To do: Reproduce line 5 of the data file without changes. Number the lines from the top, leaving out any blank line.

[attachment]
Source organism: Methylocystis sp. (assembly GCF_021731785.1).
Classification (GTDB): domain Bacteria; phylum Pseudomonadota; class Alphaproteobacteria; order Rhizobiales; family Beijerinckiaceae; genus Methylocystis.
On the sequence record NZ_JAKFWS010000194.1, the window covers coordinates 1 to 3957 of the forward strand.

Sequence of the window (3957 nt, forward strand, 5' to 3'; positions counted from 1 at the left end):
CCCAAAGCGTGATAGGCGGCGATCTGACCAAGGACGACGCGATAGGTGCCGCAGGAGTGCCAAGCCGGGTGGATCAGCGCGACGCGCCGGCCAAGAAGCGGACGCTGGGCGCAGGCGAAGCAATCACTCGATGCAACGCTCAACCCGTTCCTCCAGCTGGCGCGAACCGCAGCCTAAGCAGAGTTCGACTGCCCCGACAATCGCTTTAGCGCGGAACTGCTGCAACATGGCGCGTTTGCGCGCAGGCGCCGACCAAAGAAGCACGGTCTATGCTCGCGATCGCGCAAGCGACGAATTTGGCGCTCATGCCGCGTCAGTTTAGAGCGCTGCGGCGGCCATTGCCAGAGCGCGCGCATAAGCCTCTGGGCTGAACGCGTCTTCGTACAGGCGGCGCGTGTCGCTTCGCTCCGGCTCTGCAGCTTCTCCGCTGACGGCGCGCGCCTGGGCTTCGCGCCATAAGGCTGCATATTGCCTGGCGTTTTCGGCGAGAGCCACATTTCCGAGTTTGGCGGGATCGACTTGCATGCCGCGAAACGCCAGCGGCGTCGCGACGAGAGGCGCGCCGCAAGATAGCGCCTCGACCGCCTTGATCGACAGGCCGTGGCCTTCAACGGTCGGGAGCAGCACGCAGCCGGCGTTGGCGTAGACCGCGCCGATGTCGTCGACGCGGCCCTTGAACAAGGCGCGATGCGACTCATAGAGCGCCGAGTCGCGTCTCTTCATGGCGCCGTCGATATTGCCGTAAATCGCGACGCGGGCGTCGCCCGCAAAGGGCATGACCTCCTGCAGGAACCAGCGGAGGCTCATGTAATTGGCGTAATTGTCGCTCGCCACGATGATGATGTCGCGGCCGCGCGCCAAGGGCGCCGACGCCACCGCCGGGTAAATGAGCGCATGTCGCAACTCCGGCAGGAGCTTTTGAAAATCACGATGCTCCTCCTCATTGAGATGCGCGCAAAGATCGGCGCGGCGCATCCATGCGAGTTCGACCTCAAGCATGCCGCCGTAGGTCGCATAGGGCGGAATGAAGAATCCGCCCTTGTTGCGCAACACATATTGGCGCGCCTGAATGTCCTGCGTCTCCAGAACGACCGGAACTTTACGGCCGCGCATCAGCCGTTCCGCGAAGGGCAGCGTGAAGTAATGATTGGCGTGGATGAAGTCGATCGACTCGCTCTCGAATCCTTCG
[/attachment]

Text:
CCCAAAGCGTGATAGGCGGCGATCTGACCAAGGACGACGCGATAGGTGCCGCAGGAGTGCCAAGCCGGGTGGATCAGCGCGACGCGCCGGCCAAGAAGCGGACGCTGGGCGCAGGCGAAGCAATCACTCGATGCAACGCTCAACCCGTTCCTCCAGCTGGCGCGAACCGCAGCCTAAGCAGAGTTCGACTGCCCCGACAATCGCTTTAGCGCGGAACTGCTGCAACATGGCGCGTTTGCGCGCAGGCGCCGACCAAAGAAGCACGGTCTATGCTCGCGATCGCGCAAGCGACGAATTTGGCGCTCATGCCGCGTCAGTTTAGAGCGCTGCGGCGGCCATTGCCAGAGCGCGCGCATAAGCCTCTGGGCTGAACGCGTCTTCGTACAGGCGGCGCGTGTCGCTTCGCTCCGGCTCTGCAGCTTCTCCGCTGACGGCGCGCGCCTGGGCTTCGCGCCATAAGGCTGCATATTGCCTGGCGTTTTCGGCGAGAGCCACATTTCCGAGTTTGGCGGGATCGACTTGCATGCCGCGAAACGCCAGCGGCGTCGCGACGAGAGGCGCGCCGCAAGATAGCGCCTCGACCGCCTTGATCGACAGGCCGTGGCCTTCAACGGTCGGGAGCAGCACGCAGCCGGCGTTGGCGTAGACCGCGCCGATGTCGTCGACGCGGCCCTTGAACAAGGCGCGATGCGACTCATAGAGCGCCGAGTCGCGTCTCTTCATGGCGCCGTCGATATTGCCGTAAATCGCGACGCGGGCGTCGCCCGCAAAGGGCATGACCTCCTGCAGGAACCAGCGGAGGCTCATGTAATTGGCGTAATTGTCGCTCGCCACGATGATGATGTCGCGGCCGCGCGCCAAGGGCGCCGACGCCACCGCCGGGTAAATGAGCGCATGTCGCAACTCCGGCAGGAGCTTTTGAAAATCACGATGCTCCTCCTCATTGAGATGCGCGCAAAGATCGGCGCGGCGCATCCATGCGAGTTCGACCTCAAGCATGCCGCCGTAGGTCGCATAGGGCGGAATGAAGAATCCGCCCTTGTTGCGCAACACATATTGGCGCGCCTGAATGTCCTGCGTCTCCAGAACGACCGGAACTTTACGGCCGCGCATCAGCCGTTCCGCGAAGGGCAGCGTGAAGTAATGATTGGCGTGGATGAAGTCGATCGACTCGCTCTCGAATCCTTCG